Tonight, I made vegan chocolate chip cookies with my two young children, who stood on a shared chair at the kitchen counter next to me. Smiles and flour covered everyone. My daughter ate directly out of the brown sugar bin, and no spoon went un-licked.
It was a Pinterest wet dream.
I prepared for the magical moment, by having spa music playing on my iPhone and a tequila and 7-up never far from my fingers.
I knew going in that it was going to be fun, and I knew going in that it was going to be terrible. It was, in fact, both. No one listened to anyone else, both of them fell off said chair a few times and argued over whose feet required more room, Mucinex almost made it into the oil/sugar mix because I’d dared to leave it on the counter and nothing is actually child proof.
I planned ahead to reduce my twitching, which mostly worked. They sullied the entire kitchen, (house, and neighborhood) by making cookies, and had a great time #makingmemories, and I didn’t lose my shit, because I had my zen vibes and drink. This is not my first rodeo. I’ve been a parent for a few years now. I know that most experiences with kids are combination of beautiful and sticky screaming.
It’s come to my attention that we suffering parents of this particular moment in time are not that special. We bemoan our plight in countless essays (META), but our parents and our parents’ parents were in the same boat of loving the kids/not liking parts of parenting.
Certainly trends in women in the workforce and certain aspects of community and image have been affected by the internet/social media, so some things might be different as a mom today versus a mom of yore, but largely I think parenting is, and was, hard.
Our parents were just as put-upon, just as overwhelmed, just as annoyed by us, as we are by our children. They totally had stashes of chocolate and booze for when they needed it. My own particular mom, who was/is exceptional in that role, who I look back on as a beautiful golden unicorn of happiness and strength, chewed ice like she was punishing her teeth. WE DID THAT TO HER. It’s a miracle she can still eat solid foods.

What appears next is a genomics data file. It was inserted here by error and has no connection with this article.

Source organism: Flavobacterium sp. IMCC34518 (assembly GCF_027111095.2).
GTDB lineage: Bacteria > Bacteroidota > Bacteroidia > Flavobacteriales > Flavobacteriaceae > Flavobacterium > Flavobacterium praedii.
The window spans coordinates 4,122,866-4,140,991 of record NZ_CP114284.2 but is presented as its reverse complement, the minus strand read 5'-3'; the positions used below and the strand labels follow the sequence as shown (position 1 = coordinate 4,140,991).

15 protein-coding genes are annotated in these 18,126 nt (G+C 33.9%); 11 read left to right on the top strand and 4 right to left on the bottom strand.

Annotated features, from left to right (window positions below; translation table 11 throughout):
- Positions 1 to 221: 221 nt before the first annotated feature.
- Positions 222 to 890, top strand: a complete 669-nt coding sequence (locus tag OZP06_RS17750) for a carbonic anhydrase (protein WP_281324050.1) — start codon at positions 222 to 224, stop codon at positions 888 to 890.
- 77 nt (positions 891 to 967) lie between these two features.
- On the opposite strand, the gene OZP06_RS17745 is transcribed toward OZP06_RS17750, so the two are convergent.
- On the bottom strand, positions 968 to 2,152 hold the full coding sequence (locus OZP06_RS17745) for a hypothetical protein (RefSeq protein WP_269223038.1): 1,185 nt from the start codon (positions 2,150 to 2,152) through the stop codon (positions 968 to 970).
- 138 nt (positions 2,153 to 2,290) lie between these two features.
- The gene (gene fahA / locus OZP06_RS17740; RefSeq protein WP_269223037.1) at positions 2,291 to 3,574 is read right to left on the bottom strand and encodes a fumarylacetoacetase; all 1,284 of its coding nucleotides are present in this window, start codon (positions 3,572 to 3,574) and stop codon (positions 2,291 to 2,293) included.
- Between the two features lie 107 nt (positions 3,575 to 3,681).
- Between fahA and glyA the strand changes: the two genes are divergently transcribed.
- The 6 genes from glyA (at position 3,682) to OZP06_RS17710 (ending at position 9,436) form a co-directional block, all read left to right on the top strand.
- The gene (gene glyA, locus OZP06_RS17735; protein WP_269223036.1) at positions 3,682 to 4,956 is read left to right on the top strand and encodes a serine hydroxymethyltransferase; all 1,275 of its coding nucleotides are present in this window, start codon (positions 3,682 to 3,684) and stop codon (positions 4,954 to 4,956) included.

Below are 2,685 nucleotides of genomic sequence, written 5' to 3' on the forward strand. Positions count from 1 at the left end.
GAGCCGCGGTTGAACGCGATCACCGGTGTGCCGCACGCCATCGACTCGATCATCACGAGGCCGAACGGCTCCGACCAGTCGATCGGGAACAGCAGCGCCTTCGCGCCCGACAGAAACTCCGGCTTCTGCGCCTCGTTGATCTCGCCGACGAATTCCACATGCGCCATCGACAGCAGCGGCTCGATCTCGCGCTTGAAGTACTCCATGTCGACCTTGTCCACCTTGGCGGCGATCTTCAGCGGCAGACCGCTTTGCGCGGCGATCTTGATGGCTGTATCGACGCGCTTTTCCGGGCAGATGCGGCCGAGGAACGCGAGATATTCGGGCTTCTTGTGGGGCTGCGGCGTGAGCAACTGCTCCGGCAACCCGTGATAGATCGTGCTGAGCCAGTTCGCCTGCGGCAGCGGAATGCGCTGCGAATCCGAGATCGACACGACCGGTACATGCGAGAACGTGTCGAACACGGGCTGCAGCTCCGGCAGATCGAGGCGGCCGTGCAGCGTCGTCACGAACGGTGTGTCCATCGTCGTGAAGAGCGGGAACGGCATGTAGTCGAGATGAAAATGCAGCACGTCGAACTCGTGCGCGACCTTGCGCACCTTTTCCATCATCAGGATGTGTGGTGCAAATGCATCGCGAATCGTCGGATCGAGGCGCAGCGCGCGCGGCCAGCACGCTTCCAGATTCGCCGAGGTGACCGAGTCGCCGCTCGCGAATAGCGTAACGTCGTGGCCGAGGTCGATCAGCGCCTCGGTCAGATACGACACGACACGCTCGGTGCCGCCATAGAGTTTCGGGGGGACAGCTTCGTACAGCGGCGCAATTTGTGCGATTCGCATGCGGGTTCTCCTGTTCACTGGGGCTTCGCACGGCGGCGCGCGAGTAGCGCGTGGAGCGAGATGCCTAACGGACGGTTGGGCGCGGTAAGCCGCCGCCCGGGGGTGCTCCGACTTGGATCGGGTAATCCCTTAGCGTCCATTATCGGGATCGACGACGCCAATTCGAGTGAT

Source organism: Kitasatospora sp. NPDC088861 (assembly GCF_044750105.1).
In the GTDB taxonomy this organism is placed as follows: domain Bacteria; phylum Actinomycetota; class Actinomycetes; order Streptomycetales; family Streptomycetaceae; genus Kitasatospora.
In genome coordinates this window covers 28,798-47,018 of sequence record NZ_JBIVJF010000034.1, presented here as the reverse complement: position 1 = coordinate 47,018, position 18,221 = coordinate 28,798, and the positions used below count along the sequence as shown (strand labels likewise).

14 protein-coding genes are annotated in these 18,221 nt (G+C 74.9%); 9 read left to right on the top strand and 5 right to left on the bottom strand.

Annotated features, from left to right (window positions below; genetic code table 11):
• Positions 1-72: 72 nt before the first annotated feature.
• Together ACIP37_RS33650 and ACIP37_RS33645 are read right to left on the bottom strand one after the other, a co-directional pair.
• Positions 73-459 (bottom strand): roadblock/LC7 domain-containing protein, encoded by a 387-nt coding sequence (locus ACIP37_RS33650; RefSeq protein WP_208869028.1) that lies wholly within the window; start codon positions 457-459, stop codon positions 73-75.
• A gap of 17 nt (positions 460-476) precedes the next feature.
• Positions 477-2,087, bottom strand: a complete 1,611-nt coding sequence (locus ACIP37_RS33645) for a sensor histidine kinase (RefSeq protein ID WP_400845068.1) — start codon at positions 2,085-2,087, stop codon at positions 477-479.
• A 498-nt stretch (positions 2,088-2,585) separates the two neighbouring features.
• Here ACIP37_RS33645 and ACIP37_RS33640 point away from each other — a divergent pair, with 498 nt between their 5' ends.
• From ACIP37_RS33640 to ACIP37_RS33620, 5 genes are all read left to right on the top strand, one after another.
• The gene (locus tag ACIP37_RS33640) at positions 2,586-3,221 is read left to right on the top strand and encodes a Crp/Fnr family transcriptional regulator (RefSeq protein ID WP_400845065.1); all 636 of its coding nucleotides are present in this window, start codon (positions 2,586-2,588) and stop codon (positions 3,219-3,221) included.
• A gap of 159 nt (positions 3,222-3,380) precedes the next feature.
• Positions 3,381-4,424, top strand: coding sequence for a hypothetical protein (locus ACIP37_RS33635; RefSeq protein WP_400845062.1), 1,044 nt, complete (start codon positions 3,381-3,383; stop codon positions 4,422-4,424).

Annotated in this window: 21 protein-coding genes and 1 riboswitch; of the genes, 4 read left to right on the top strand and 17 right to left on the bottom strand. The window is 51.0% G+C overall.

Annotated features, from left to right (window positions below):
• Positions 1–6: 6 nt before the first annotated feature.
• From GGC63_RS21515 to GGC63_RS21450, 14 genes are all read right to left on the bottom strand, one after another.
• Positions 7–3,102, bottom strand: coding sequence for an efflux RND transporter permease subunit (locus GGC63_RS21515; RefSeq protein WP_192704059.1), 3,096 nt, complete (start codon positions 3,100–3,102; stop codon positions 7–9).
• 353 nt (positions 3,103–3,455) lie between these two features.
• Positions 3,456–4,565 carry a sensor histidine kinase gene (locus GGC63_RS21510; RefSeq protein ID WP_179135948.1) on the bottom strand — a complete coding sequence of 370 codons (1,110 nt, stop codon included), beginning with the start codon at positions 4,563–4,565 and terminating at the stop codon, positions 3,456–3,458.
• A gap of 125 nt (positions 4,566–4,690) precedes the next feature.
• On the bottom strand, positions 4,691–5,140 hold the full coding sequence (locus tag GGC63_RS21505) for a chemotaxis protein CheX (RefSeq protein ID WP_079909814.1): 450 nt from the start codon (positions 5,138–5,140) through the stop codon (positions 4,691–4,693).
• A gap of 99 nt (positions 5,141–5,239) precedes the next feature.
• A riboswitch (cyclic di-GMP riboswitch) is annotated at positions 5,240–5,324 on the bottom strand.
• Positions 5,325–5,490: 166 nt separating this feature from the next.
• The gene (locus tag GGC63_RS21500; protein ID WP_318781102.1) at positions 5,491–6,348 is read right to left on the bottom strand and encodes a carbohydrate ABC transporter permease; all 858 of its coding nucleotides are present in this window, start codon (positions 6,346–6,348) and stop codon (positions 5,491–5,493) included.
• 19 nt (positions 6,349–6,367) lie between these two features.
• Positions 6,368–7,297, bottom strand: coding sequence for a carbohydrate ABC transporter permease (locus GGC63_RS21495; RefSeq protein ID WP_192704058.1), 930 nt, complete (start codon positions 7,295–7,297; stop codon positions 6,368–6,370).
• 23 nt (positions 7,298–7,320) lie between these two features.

Our parents probably also hid in the bathroom for alone time, like we do. At that time it would have been reading magazines until their feet went numb dangling off the toilet, instead of playing on our phones until our feet go numb, dangling off the toilet, as we do now. One man I knew, in his 50’s, describes his mother, raising four kids in the ‘60s, as always “sitting on her front porch, one hand on her cigarette, one hand on her drink … and one hand on her Redbook magazine.” She was known for taking multiple pills “for her nerves” and everyone knew when to leave her alone and let her sleep it off. THEY DID THAT TO HER.
I don’t know many parents (grandparents now) who talk about how difficult it was to raise young children. That probably means I know really generous people. Also, maybe they don’t want to scare us off from making them some precious grandchildren to make up for all the nightmares of parenting the first time around. Maybe they simply don’t remember the stressful stuff, and look back fondly through the haze of decades passed.
Whatever they gave up to raise us lives somewhere locked deep inside them, too. As we parents now are struggling to figure out if we can be leaders in business and community, artists, spouses AND parents at the same time, they too had dreams that they may or may not have found ways to pursue. Maybe our parents wanted to be supreme court justices, and now just have an NCIS habit they just can’t break. It’s understandable. Raising kids is crazy hard, and Mark Harmon is a silver fox. Anyway, WE DID THAT TO THEM. We couldn’t help it. It’s just how these things work.
I take comfort in the fact that I only remember my parents being lovely, and don’t recall the moments when they surely had her frustrations and disappointments and aggravation with parenting. Hopefully my kids remember the making of the cookies, not my twitching and hollering. That’s all part of this normal relationship, and there’s no reason to hide it, but I don’t want to be remembered as a boozy grouch hiding in my bathroom fort.
I find it comforting that we’re not especially good or bad at this. It’s just hard. Has been, will be, hard. Our parents tried, and we’re trying. Keep on.
Seriously, though, don’t eat these cookies.
Editor’s Note: Neither Sarah, nor Dirty and Thirty condone drinking while parenting. Drink responsibly, like in the locked bathroom while your children run amuck!
Guest Post: Sarah Zimmerman